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Lightning 100 Puts Telos Z/IP One to Work

“Being able to broadcast live music from anywhere is just super-cool”

In Radio World’s Aug. 3 issue, the Buyer’s Guide section focuses on audio transport, including codecs and STLs.

Engineering live remote broadcasts runs in the Hansen family. 

Tom Hansen has engineered hundreds of live broadcasts from commercial remotes and live music venues, including a dozen years at the Bonnaroo Music and Arts Festival. As chief engineer for Tuned In Broadcasting, he drove it transition from ISDN-connected Telos Zephyr codecs to Telos Z/IP One IP codecs

Now that Tom is VP for sales and marketing at the company’s WRLT(FM) in Nashville, his son Collin Hansen is its remote broadcast tech.

“I set up live remote broadcasts for Lightning 100,” Collin says. 

“These are usually long-form shows with live bands. Nashville has some amazing live music venues like the SkyDeck at Fifth and Broadway. That’s where these pictures were taken.”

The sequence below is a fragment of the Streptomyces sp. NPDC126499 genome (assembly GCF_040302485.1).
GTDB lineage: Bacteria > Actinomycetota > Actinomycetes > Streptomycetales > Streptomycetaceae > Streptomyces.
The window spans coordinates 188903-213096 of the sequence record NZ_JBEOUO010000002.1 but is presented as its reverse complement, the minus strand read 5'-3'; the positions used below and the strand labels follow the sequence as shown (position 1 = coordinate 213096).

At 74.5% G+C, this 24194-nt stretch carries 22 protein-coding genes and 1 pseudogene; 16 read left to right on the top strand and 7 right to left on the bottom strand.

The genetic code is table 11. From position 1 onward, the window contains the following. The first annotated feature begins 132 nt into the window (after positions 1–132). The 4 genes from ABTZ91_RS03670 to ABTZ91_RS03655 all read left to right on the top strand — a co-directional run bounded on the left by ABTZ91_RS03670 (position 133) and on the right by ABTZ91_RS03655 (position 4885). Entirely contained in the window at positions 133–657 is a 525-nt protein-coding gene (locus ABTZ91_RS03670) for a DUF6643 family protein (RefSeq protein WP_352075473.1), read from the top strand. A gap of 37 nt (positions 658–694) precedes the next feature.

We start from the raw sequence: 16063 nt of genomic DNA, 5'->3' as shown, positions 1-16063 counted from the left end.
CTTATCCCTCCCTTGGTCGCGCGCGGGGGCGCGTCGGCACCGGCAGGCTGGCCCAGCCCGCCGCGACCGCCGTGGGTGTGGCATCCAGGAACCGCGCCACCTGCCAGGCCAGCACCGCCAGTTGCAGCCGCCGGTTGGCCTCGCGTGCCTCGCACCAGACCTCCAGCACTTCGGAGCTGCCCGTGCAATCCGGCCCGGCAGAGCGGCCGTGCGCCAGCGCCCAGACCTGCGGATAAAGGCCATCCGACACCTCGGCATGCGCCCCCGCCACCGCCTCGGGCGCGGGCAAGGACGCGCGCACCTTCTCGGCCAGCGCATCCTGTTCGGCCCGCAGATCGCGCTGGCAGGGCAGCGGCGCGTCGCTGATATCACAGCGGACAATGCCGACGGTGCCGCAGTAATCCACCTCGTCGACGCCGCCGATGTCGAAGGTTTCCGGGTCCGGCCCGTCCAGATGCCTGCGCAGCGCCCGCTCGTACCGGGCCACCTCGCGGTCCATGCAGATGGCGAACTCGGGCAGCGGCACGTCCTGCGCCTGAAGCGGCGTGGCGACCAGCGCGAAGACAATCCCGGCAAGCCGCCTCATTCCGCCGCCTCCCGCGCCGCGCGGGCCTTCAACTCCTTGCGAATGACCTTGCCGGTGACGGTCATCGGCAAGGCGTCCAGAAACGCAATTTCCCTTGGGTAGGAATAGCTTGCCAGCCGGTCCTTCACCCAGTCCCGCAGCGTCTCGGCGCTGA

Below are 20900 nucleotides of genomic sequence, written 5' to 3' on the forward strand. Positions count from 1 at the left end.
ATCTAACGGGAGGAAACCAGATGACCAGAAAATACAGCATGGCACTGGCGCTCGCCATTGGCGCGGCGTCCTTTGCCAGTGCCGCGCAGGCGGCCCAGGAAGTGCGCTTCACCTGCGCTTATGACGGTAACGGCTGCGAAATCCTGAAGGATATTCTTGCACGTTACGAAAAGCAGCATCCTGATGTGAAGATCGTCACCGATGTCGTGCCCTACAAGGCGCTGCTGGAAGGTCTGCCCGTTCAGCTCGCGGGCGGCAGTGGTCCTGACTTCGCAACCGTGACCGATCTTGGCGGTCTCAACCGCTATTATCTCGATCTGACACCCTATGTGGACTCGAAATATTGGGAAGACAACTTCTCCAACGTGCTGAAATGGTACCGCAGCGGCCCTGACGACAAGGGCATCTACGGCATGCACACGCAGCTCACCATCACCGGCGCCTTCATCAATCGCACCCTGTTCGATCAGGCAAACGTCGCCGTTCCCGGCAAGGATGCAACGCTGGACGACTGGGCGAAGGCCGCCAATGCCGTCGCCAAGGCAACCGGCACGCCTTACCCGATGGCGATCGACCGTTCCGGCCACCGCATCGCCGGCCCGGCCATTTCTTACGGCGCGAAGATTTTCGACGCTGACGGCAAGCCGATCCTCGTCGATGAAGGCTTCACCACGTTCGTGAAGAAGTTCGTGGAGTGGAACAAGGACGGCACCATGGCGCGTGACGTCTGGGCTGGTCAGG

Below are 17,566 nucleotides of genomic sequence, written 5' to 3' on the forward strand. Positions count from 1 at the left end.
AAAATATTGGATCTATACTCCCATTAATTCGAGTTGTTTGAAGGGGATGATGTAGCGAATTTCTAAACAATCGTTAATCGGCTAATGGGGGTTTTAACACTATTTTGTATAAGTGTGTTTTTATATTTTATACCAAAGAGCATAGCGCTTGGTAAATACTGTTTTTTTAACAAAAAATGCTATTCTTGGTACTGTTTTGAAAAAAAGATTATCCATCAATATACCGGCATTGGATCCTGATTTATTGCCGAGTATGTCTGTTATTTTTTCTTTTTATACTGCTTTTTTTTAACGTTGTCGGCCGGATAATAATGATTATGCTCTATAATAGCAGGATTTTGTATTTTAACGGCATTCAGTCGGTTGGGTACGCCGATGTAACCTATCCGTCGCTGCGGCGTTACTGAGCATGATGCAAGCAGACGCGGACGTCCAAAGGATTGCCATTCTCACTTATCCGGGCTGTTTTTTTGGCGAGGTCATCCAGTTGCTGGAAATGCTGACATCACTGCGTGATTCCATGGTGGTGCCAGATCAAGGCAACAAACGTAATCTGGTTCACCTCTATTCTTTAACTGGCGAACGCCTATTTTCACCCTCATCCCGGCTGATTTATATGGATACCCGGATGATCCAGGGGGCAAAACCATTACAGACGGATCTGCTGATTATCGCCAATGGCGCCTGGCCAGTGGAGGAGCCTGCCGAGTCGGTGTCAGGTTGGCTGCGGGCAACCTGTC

Lightning Casey at the mic.

“We also originate ‘Nashville Sunday Night’ from 3rd & Lindsley Bar & Grill. My dad and others have engineered those broadcasts since the ISDN days, but we’ve been using Telos Z/IP Ones over the internet since 2014.”

[Read More Buyers Guide Reviews Here]

Collin set up the broadcast from the National Moonshine Day Shine Fest in May. 

“The Z/IP One did a great job. We remote-control our automation system back at the studio over the same internet connection that we’re using for the Z/IP One.”

At the SkyDeck remote. The codec is in the travel rack at lower left.

What about prep work for broadcasting from a new location? 

“I work with the venue to get appropriate internet connectivity for our Telos Z/IP One. Usually we use wired internet at the venue, but sometimes we adapt from their W-iFi, or we use our own Wi-Fi hotspot if we need to. We’ll typically set the Z/IP One for 128 or 256 kilobits per second using the AAC Low Delay codec. It depends on whether we’re wired or using Wi-Fi.

“You can take a board feed from the venue and run that into the Z/IP One. Then, pick it up at the other end with the Z/IP One there, and it sounds great. As long as you have a reasonable internet connection it’s going to work well. Being able to broadcast live music from anywhere is just super-cool.”